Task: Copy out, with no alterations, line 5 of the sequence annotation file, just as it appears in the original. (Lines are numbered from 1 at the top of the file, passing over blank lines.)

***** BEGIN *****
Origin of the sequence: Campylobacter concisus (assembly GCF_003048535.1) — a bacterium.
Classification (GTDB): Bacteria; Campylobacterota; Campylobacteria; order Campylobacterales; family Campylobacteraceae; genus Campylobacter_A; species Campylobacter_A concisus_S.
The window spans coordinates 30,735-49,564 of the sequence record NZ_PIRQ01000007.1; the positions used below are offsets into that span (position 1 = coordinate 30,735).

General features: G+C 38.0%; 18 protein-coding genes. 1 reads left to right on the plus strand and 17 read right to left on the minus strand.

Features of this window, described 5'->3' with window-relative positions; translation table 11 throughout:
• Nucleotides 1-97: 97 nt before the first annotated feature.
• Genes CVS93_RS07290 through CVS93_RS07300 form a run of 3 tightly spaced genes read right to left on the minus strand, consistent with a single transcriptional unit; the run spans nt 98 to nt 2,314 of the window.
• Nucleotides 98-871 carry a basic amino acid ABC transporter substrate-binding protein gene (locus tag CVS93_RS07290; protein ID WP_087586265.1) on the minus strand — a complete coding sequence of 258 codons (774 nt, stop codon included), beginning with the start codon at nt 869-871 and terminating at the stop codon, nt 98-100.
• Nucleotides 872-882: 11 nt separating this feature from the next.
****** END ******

Features of this window, described 5'->3' with window-relative positions; translation table 11 throughout: